Mammoth Grinder - Extinction of Humanity
Relapse Records
Death Metal
7 songs (21:07)
Release year: 2009
Official Myspace, Relapse Records
Reviewed by Charles
Great band name. What implies heaviness more than machinery used to mince history’s largest mammal? Rather unhelpfully, where they are supposed to list their influences on their myspace page, they just write “an enormous door slamming in the depths of hell”. Certainly, they have a way of talking metal. The other thing you notice about this ‘album’ is that it is short- very short, in fact, at 21 minutes long. Thus, I expect this to be a wild ride; the kind that doesn’t need half an hour to grind you down in.

And an energetic trip it is, too- although no more so than, say, early Swede bands like Dismember, or Entombed, the scene from where they seem to draw most influence. This was released on vinyl and cassette by Cyclopean records before coming to CD on Relapse, and the promo stuff for both seems undecided as to how precisely to describe this (the former says it’s “early 90s death metal” while the latter says it’s hardcore). There shouldn’t need to be much confusion, as it’s remarkably simple music. It’s death metal, olden-days Swede-style; a bit like Left Hand Path with a beefier production job. Chris Ulsh’s vocals are definitely close to L.G.’s, but it doesn’t have the same trebly, screeching intensity. Instead, there is more of a low-pitched, punkish swing to it that probably betrays the band’s apparent hardcore influence- or maybe an affinity for Nihilist. Mammoth Grinder doesn’t have the same crusty, doomy, oppressive groove as that band, though, being more of a well-oiled pummelling machine.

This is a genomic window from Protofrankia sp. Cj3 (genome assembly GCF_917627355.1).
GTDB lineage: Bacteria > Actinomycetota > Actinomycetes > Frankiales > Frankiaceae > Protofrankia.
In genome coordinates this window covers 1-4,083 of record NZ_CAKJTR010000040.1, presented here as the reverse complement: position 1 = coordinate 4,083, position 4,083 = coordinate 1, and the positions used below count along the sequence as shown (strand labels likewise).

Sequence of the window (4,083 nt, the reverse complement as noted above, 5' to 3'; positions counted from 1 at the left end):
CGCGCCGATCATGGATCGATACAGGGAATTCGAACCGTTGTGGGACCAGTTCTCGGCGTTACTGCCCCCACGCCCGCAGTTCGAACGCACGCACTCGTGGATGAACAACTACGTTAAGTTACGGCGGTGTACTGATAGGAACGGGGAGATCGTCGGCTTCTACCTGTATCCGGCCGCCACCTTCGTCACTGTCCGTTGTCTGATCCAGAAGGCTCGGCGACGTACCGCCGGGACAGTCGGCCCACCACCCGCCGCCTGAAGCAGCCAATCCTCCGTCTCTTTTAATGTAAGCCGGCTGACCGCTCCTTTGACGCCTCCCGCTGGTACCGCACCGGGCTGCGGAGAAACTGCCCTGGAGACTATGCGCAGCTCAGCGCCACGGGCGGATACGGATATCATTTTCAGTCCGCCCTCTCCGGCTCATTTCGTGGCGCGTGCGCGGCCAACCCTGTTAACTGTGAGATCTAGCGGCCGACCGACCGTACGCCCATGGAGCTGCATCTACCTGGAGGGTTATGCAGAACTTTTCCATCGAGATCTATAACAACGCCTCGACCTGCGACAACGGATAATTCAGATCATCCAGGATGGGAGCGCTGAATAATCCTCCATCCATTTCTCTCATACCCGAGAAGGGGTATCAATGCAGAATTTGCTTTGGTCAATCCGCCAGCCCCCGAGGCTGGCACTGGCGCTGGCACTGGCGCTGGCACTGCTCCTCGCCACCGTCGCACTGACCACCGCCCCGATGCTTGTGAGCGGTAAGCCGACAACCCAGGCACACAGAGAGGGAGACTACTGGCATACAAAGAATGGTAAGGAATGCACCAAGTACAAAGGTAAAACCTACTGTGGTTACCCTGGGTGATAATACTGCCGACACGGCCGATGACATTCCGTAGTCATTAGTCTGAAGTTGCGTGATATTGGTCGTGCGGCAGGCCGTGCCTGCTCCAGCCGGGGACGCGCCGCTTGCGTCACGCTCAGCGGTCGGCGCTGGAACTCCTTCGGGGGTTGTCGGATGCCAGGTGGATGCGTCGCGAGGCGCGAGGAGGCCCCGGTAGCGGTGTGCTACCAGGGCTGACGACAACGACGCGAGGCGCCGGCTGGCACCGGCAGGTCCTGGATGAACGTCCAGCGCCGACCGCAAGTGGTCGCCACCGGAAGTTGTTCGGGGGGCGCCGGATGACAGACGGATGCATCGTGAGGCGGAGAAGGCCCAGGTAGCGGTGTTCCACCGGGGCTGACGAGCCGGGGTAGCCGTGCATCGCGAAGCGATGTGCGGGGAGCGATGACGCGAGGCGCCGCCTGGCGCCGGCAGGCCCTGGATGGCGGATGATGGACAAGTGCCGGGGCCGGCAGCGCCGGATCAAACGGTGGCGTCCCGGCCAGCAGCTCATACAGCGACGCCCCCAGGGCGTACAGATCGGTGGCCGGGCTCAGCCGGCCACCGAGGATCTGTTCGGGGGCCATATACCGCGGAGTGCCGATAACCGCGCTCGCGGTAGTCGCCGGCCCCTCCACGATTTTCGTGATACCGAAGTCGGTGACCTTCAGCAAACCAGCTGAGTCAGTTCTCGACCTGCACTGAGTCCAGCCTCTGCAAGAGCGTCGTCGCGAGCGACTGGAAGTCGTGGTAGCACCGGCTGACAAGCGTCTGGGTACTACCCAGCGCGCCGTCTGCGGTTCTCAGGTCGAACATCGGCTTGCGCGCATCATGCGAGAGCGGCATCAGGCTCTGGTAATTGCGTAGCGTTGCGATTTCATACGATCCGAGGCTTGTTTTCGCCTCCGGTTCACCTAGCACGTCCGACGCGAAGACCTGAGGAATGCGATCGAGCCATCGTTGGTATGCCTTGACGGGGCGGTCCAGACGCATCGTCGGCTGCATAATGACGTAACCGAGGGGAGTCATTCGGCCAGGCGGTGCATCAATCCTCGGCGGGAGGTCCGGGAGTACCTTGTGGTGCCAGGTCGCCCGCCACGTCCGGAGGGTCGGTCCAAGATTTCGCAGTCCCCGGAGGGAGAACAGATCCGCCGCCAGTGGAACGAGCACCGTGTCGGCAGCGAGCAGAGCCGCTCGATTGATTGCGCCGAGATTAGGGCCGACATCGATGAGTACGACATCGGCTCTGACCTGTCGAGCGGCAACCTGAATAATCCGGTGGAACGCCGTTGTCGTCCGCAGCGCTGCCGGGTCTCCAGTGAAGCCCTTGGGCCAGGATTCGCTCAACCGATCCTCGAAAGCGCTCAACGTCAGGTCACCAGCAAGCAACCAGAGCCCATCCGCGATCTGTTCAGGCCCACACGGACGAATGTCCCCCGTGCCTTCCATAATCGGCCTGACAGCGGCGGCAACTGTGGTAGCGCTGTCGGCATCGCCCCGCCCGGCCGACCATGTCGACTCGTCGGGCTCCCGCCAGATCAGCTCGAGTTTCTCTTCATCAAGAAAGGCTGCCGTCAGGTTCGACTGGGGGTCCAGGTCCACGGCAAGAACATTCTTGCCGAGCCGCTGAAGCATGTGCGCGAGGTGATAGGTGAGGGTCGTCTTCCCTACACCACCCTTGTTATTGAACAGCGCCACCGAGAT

Unfortunately it’s not really as interesting as the aforementioned Euros. Its tonal palette gets a little bit monochromatic; there are very few solos, and whilst there are some nice, dramatic accelerations from hardcore-influenced pounding to violent tremolo riffing and back again, you don’t really feel like you are being thrown from idea to idea in any unpredictable or organic way. The closest you come to surprises are the sludgy, low-fi bass thuds that surface occasionally in Sentenced to Hell, which build into genuinely powerful, doomy grooves.

Definitely a stretch to call this exciting, but it is a pretty polished, short sharp death metal shock. There are some good riffs to be found, although the album does rush by without leaving a vast impression.

Killing Songs :
Sentenced to Hell
Charles quoted 70 / 100
Other albums by Mammoth Grinder that we have reviewed:
Mammoth Grinder - Underworlds reviewed by Alex and quoted 75 / 100
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